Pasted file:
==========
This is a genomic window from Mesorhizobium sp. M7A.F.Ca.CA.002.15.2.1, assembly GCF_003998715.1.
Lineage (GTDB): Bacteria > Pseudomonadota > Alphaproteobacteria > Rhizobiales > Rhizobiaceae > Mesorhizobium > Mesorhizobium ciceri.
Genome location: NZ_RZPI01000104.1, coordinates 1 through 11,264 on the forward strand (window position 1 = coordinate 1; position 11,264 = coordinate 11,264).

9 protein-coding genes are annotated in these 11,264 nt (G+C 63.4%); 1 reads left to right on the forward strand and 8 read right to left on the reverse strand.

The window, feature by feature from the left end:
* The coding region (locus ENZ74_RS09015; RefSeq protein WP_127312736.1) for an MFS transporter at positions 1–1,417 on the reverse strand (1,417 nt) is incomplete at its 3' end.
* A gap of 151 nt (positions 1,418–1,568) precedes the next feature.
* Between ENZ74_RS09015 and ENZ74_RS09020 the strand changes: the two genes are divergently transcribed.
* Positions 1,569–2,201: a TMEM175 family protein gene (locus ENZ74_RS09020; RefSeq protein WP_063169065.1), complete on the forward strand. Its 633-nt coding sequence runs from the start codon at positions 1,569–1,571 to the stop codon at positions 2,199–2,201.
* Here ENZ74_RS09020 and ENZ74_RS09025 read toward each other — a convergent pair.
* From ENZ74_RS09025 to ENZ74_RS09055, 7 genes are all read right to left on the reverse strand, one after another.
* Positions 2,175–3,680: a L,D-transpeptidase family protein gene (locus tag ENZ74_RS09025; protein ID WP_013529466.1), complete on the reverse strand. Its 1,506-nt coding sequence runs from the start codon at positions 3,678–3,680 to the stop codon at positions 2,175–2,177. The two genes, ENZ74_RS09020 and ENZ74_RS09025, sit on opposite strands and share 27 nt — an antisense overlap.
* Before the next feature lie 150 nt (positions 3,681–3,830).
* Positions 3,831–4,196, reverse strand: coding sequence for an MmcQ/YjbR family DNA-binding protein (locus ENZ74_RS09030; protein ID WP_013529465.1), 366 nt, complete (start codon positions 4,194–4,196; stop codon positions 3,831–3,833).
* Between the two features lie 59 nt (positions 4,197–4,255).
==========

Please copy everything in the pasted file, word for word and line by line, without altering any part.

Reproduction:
This is a genomic window from Mesorhizobium sp. M7A.F.Ca.CA.002.15.2.1, assembly GCF_003998715.1.
Lineage (GTDB): Bacteria > Pseudomonadota > Alphaproteobacteria > Rhizobiales > Rhizobiaceae > Mesorhizobium > Mesorhizobium ciceri.
Genome location: NZ_RZPI01000104.1, coordinates 1 through 11,264 on the forward strand (window position 1 = coordinate 1; position 11,264 = coordinate 11,264).

9 protein-coding genes are annotated in these 11,264 nt (G+C 63.4%); 1 reads left to right on the forward strand and 8 read right to left on the reverse strand.

The window, feature by feature from the left end:
* The coding region (locus ENZ74_RS09015; RefSeq protein WP_127312736.1) for an MFS transporter at positions 1–1,417 on the reverse strand (1,417 nt) is incomplete at its 3' end.
* A gap of 151 nt (positions 1,418–1,568) precedes the next feature.
* Between ENZ74_RS09015 and ENZ74_RS09020 the strand changes: the two genes are divergently transcribed.
* Positions 1,569–2,201: a TMEM175 family protein gene (locus ENZ74_RS09020; RefSeq protein WP_063169065.1), complete on the forward strand. Its 633-nt coding sequence runs from the start codon at positions 1,569–1,571 to the stop codon at positions 2,199–2,201.
* Here ENZ74_RS09020 and ENZ74_RS09025 read toward each other — a convergent pair.
* From ENZ74_RS09025 to ENZ74_RS09055, 7 genes are all read right to left on the reverse strand, one after another.
* Positions 2,175–3,680: a L,D-transpeptidase family protein gene (locus tag ENZ74_RS09025; protein ID WP_013529466.1), complete on the reverse strand. Its 1,506-nt coding sequence runs from the start codon at positions 3,678–3,680 to the stop codon at positions 2,175–2,177. The two genes, ENZ74_RS09020 and ENZ74_RS09025, sit on opposite strands and share 27 nt — an antisense overlap.
* Before the next feature lie 150 nt (positions 3,681–3,830).
* Positions 3,831–4,196, reverse strand: coding sequence for an MmcQ/YjbR family DNA-binding protein (locus ENZ74_RS09030; protein ID WP_013529465.1), 366 nt, complete (start codon positions 4,194–4,196; stop codon positions 3,831–3,833).
* Between the two features lie 59 nt (positions 4,197–4,255).